It is contended that the question whether a marriage as a nullity invites particular considerations, and the ordinary norms of construction will not suffice. I find it difficult to dispute that the question of the validity of a marriage deserves on special care, and the greatest caution must be exercised before a marriage is declared void. But I do not find it possible to admit that unless the statute specifically declares a marriage to be a nullity, it cannot be pronounced so by the courts. To my mind, the intrinsic evidence provided by the language of the statute, the contest in which the provision finds place, and the object intended to be served is of equal validity. Dr. Lushington relied on the absence of any decision laying down that the nullity of a marriage could be inferred by statutory construction. It was not long after that his observations were considered in Chtchester v. Hure (1863) 3 Sw. & Tr. 223 falsely called Chichestey) by a Court consisting of Williams, J., and Channell, B. Williams, J., who delivered the judgment of the Court, noted the argument of counsel “that the statute contained no words nullifying,– that is, expressly declaring a marriage contracted and celebrated within the prohibited time null and void, and that in construing a statute which relates to a contract of marriage, a different rule of construction ought to prevail from that which might properly enough be applied to statutes relating to a subject-matter other than a contract of marriage ; and that, in construing a statute relating to a contract of marriage, it is not enough to invalidate the marriage to show a disregard of enactments merely negative and prohibitory, but the marriage must be held good, unless there are words expressly declaring that it shall be null and void.” The learned Judges pointed out that Gatterall (supra) was distinguishable and the observations of Dr. Lushington must be read in relation to the facts of the case before him. It was a case where a marriage, if good before the Act under consideration was passed would not be rendered void by the statute, but if not good before would not be aided by it, and where the object of the statute was not to make any marriage void that would have been valid without its aid. The validity of the marriage was to be judged in law independently of the statute. It was in that context that Dr. Lushington observed that there was no provision in the Act which expressly nullified the marriage. Having dealt with those observations, the learned Judges then said:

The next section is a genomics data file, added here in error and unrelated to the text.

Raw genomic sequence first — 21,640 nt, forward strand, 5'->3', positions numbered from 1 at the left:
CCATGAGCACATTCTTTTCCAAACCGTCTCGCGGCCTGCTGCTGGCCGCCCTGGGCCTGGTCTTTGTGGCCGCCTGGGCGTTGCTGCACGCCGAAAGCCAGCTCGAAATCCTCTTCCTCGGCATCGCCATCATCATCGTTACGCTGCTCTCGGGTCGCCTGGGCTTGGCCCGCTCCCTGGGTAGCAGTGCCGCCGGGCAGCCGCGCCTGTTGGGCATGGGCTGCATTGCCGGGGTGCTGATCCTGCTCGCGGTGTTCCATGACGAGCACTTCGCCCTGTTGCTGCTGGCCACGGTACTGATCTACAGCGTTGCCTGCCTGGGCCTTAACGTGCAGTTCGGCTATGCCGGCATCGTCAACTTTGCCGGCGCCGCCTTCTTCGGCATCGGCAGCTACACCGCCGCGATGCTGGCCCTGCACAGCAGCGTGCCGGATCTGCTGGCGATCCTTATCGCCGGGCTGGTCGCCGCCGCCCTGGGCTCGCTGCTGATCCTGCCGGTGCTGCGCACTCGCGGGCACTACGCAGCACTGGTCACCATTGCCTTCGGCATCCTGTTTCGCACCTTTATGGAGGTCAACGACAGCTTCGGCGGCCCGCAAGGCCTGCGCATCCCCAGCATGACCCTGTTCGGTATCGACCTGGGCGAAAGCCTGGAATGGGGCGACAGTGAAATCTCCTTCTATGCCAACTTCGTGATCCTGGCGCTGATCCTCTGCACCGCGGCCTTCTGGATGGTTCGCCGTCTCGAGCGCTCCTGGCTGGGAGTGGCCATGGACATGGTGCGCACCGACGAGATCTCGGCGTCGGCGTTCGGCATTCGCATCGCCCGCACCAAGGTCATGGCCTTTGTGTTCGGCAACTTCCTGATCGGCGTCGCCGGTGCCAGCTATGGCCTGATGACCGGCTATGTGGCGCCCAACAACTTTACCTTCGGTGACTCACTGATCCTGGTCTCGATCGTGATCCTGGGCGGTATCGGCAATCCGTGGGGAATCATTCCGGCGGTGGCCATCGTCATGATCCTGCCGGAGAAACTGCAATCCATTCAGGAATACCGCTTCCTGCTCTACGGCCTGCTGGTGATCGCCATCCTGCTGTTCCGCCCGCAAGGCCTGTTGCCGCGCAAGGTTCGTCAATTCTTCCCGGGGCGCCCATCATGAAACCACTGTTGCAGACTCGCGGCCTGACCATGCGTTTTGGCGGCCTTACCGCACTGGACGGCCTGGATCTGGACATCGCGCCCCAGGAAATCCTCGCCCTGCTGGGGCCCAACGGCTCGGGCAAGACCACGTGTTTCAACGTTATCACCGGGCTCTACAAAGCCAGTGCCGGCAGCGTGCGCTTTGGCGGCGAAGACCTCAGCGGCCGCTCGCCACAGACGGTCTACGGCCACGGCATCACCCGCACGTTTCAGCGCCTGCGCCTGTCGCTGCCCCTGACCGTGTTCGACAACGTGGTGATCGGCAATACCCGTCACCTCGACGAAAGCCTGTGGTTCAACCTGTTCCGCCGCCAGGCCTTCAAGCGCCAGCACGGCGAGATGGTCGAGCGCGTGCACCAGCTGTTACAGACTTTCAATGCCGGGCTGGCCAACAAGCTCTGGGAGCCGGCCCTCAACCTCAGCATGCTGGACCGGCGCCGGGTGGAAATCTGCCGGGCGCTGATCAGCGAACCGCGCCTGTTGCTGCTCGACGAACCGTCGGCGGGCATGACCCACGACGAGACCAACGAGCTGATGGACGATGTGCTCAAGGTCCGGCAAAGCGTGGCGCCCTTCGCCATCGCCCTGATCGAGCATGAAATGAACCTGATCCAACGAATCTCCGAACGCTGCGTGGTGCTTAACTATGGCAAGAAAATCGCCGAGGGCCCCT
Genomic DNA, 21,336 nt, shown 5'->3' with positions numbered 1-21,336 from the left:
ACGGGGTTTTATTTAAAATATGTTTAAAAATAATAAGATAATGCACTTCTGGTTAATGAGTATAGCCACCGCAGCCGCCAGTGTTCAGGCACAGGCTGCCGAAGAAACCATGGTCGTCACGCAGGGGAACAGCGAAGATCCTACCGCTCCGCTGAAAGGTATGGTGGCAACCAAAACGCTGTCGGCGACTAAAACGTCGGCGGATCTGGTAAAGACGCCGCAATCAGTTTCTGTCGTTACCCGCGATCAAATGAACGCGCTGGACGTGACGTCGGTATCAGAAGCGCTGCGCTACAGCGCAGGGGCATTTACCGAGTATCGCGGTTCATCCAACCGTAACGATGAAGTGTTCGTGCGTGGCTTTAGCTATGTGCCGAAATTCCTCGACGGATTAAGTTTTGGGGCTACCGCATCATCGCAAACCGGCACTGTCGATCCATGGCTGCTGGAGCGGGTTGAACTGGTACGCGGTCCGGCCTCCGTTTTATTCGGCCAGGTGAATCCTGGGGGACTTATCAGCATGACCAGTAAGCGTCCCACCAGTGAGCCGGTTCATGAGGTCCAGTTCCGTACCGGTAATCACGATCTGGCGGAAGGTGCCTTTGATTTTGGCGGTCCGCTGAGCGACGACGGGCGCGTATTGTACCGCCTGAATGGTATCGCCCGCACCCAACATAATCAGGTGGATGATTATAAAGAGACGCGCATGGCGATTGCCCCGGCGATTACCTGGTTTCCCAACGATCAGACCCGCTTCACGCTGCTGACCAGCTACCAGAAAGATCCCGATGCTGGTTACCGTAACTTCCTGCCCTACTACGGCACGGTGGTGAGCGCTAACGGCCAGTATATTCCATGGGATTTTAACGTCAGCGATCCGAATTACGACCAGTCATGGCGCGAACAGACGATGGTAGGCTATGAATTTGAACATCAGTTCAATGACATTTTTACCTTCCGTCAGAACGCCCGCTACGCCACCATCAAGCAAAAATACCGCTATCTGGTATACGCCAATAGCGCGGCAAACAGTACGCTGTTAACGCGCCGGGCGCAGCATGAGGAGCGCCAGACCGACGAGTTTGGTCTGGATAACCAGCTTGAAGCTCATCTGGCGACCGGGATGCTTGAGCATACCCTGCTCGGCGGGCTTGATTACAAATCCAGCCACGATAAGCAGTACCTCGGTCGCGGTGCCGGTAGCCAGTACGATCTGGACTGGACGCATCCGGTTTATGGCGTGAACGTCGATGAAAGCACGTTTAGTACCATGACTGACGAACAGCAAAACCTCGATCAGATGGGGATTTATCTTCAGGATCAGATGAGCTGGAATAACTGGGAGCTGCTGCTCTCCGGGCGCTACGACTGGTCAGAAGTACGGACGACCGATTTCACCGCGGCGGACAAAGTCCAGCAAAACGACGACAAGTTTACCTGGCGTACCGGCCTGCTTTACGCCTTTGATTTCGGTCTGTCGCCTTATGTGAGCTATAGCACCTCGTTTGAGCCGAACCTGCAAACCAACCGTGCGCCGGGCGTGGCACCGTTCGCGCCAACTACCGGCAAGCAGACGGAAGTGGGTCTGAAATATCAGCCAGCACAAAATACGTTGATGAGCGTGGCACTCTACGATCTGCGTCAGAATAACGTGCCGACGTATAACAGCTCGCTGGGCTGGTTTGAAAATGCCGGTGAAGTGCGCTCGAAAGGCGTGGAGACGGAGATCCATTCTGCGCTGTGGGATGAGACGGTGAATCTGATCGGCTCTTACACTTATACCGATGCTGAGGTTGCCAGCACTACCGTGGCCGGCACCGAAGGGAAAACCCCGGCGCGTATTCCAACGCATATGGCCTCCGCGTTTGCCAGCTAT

It is, however, quite a different question, whether, in construing a statute which gives the very right to contract at all, we are then to hold that the marriage is good, notwithstanding a disregard of words negative and prohibitory, which relates to the very capacity to contract, because there are no words expressly nullifying the contract.